Spiritually Speaking

Question: I have a dear friend who I’ve known since high school. We’re now in our late 60s and, interestingly enough, she’s on one side of the political aisle and I’m on the other. We agreed not to talk about politics but lately she’s insisting I listen to her views.

I think she’s trying to pull me to her side of the aisle and, frankly, I’m not interested. We both attend the same church together and we agree on our religious views. Is there a way I can ask her to stop this without ruining our friendship? I have to say that I really get upset when she starts in on attempting to bring her political views into our conversations. I have reminded her we had agreed to not discuss politics and it seems she doesn’t understand what I’m trying to convey. She has her full wits about her, so I don’t think it’s that she’s forgetful -– just overbearing. I’m at a loss of what to do.

I like the phrase, “What would Jesus do?” and appreciate any advice you have for me.

~ Best Friend

Dear Best Friend,

What a blessing to have a long-term friend to reminisce with and with whom you can confide. I’m delighted that your faith views are consistent, which gives you a basis to plead your case. As wonderful as it is to hear that you’ve been able to navigate your differences thus far in this heated political climate, I’m not surprised that your aisles are widening. In theory, agreeing to disagree sounds pretty basic. In practice, it can be an entirely different matter.

There are a few things for you to consider. As you’ve done in the past, and consistent with the words of Scripture, the first step is to go to your friend directly and let her know how you feel about breaking your agreement regarding conversations about political agendas.

Confrontation doesn’t have to be messy. Choose your words wisely and speak from the compassion in your heart. Remind your friend that you respect her right to her feelings and opinions, but that doesn’t mean you necessarily agree. You’re on opposing sides of the aisle, as you say; not a new situation, and you’d like to remain respectful of each other’s views without having to agree. Thus, back to the former state of “agree to disagree” to preserve the friendship you both cherish.

Hopefully that will be enough to assuage the current challenge. If not, you might consider appealing to your friend’s wisdom. James 1:5 instructs, “If you need wisdom, ask our generous God, and He will give it to you. He will not rebuke you for asking.” (NIV)

Wisdom might come in the way of praying about the subject individually or together. I think it would be an excellent opportunity for you to pray together, allowing Holy Spirit to surround you both in a time of wisdom seeking. Proverbs 2:2 underscores that space with the words, “Turn your ear toward wisdom, and stretch your mind toward understanding.” (CEB)

These suggestions are effective ways to maintain and perhaps enhance the friendship while still allowing for differing world views. However, suppose these strategies fail to solve the dilemma. In that case, you may need to have a frank and transparent conversation about the impact of breaking your original commitment and how you’re feeling as a result. Then follow up with sharing the lovely aspects of your friendship as a way of encouraging peaceful resolution. The hope is that she’ll hear you and feel the same about preserving your long-standing bond.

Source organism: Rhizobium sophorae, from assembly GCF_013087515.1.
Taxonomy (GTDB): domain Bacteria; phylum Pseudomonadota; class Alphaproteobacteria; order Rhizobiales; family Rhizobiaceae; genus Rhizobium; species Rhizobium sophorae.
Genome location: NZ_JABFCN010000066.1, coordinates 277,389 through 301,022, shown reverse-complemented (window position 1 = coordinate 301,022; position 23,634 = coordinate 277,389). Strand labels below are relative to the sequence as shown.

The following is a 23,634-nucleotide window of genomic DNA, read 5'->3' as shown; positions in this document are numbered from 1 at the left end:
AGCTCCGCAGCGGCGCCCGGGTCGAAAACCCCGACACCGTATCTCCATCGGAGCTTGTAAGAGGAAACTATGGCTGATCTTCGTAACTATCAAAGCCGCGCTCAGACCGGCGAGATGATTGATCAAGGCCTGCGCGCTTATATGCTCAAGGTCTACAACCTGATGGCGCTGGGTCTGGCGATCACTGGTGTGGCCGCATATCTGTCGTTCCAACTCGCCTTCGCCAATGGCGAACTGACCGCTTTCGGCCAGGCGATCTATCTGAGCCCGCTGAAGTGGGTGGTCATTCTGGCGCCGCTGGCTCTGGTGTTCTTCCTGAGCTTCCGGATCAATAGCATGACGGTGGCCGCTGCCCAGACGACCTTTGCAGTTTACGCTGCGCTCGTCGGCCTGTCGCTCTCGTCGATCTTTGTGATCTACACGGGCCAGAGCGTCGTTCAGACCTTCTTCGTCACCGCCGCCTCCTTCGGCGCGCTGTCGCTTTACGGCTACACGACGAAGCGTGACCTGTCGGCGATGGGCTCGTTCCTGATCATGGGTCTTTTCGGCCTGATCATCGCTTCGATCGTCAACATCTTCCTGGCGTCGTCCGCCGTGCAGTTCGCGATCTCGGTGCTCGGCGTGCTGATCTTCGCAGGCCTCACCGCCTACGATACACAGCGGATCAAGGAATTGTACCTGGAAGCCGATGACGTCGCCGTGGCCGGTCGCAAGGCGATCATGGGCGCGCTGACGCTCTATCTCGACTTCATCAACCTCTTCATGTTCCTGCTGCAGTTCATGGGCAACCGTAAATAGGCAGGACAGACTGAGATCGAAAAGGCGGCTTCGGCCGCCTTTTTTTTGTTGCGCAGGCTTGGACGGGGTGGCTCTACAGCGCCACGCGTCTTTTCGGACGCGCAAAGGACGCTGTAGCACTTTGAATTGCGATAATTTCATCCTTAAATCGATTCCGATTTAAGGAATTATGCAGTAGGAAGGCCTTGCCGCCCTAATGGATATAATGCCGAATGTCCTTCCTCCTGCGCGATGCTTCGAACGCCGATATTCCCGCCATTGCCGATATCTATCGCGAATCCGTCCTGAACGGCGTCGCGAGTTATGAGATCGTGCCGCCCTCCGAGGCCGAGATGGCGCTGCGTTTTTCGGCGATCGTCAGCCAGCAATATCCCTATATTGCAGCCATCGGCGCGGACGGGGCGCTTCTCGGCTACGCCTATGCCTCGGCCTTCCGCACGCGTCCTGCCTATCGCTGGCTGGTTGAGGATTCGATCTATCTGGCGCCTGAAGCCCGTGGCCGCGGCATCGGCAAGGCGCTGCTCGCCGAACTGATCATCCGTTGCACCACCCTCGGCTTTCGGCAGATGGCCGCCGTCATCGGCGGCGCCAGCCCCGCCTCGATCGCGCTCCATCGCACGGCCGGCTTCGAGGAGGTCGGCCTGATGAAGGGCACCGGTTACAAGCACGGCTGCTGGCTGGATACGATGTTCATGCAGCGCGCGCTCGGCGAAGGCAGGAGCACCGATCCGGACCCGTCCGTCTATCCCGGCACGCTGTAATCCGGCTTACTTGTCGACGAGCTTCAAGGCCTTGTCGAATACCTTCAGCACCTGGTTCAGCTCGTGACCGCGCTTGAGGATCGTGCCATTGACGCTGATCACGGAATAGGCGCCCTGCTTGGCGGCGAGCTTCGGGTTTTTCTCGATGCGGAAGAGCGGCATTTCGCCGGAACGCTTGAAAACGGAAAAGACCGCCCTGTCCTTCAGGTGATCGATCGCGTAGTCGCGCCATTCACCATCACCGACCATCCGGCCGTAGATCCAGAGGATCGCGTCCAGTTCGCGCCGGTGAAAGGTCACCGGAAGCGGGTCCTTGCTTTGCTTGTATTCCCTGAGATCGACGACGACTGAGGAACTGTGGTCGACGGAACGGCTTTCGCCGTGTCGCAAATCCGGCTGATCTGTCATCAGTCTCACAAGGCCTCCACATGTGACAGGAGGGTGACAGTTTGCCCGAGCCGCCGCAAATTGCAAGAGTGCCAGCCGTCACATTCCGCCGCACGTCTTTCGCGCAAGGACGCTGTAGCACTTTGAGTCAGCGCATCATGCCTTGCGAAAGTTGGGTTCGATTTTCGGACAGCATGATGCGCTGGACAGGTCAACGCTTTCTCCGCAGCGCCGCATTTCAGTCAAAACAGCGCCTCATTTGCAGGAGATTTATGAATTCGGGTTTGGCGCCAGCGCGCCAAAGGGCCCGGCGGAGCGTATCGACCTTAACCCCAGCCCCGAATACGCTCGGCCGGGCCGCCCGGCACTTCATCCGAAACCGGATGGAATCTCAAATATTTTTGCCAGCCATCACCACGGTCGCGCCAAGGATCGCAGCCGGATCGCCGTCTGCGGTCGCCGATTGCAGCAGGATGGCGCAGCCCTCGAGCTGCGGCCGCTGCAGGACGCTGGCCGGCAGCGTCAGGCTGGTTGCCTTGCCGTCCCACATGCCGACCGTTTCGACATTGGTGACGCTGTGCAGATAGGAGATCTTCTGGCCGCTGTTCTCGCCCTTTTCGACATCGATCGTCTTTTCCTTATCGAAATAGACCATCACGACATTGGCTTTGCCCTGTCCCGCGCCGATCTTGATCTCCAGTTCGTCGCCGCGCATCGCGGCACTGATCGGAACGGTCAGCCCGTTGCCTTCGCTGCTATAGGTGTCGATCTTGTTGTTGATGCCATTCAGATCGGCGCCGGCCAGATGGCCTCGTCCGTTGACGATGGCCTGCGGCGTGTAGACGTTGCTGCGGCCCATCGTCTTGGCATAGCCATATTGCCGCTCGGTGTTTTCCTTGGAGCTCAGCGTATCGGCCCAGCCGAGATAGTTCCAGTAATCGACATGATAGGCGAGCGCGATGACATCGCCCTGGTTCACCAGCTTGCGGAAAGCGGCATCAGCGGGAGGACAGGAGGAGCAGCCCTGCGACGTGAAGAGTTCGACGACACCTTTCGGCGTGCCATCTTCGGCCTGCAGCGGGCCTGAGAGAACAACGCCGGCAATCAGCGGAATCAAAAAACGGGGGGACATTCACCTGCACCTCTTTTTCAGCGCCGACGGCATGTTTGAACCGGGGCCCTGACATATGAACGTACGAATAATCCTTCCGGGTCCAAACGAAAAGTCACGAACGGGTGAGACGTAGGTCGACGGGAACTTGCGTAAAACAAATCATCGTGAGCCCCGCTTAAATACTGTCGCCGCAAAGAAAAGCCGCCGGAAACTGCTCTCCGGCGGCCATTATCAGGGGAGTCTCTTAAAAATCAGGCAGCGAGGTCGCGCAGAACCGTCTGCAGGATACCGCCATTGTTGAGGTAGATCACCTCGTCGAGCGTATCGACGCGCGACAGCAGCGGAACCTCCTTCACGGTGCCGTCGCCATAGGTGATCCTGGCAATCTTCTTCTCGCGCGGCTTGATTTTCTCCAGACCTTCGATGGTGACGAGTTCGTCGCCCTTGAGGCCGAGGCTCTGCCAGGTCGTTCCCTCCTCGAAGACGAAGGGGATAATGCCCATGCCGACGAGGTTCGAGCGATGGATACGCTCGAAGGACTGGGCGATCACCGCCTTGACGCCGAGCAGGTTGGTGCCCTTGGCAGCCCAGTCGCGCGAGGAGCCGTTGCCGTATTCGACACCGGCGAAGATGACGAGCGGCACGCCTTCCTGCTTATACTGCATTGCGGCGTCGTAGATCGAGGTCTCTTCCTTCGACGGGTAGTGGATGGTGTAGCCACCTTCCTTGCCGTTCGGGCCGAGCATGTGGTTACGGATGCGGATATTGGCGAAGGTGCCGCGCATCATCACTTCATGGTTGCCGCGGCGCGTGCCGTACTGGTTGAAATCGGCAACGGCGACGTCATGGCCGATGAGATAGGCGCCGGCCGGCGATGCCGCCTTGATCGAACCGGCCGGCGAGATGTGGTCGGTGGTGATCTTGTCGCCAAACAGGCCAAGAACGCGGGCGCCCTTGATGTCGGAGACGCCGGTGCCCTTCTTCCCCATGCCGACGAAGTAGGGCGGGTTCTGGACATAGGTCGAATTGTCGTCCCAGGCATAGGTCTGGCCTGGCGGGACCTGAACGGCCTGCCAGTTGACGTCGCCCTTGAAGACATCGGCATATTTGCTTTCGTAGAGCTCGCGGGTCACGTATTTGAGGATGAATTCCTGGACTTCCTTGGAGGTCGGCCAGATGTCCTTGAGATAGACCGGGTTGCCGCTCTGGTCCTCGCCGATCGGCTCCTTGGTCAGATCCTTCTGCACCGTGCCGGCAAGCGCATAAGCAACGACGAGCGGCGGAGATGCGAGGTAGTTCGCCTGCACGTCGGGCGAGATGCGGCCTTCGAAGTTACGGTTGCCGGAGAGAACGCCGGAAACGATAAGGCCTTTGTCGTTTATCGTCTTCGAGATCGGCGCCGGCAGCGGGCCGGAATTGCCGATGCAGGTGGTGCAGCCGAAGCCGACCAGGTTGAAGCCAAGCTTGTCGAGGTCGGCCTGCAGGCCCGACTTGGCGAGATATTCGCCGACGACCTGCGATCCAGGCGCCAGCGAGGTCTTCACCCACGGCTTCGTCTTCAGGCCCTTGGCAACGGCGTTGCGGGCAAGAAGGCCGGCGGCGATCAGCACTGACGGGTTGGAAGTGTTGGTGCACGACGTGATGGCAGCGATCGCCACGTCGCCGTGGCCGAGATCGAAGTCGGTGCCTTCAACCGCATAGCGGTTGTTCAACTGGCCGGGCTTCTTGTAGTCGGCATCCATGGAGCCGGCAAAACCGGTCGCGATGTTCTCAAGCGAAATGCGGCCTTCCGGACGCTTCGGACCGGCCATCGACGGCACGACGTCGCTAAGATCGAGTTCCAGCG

I pray you’ll be surrounded by heavenly wisdom and discernment as you share your heart with your friend. I also pray you’re able to hold space for her to process her feelings about your sharing. Ultimately, I pray His grace and mercy will strengthen your friendship as you seek to perpetuate a lasting relationship. Lean into your faith and anticipate a positive outcome.

Be well & be blessed!

Lucinda Guarino

Lucinda Guarino


Dear Best Friend,

What a treasure you have in such a long relationship with this dear friend of yours. I’m sure you’ve experienced many ups and downs in life together and have shared many joys and sorrows. It’s sad that in today’s culture polarizing opinions about politics, masks and so many other issues are driving a wedge between friends and families. As believers, we look to the Scriptures for guidance. And when we do, we see that many of the New Testament writers focused on unity and love as the basis for Christian relationships. The apostle Paul admonished the Ephesian believers, “Always be humble and gentle. Be patient with each other, making allowance for each other’s faults because of your love. Make every effort to keep yourselves united in the Spirit, binding yourselves together with peace.” (Ephesians 4:2-3) (NLT) Then in verse 15 he reminds us that we have a responsibility in our relationships with others to “speak the truth in the spirit of love to one another.”

The foundation of all of our relationships in life is truthfulness. That’s what allows us to maintain unity and love with others. If your friend truly appreciates your friendship, she will be open to hear how you feel when she brings up her political views. Tell her how important her friendship has been to you over the years and how you don’t want anything to hinder that friendship. Remind her that you are pleased that you are united in your faith and love of God and that you don’t want anything to come between you. But you chose not to discuss anything of political or social nature that could drive a wedge in your relationship.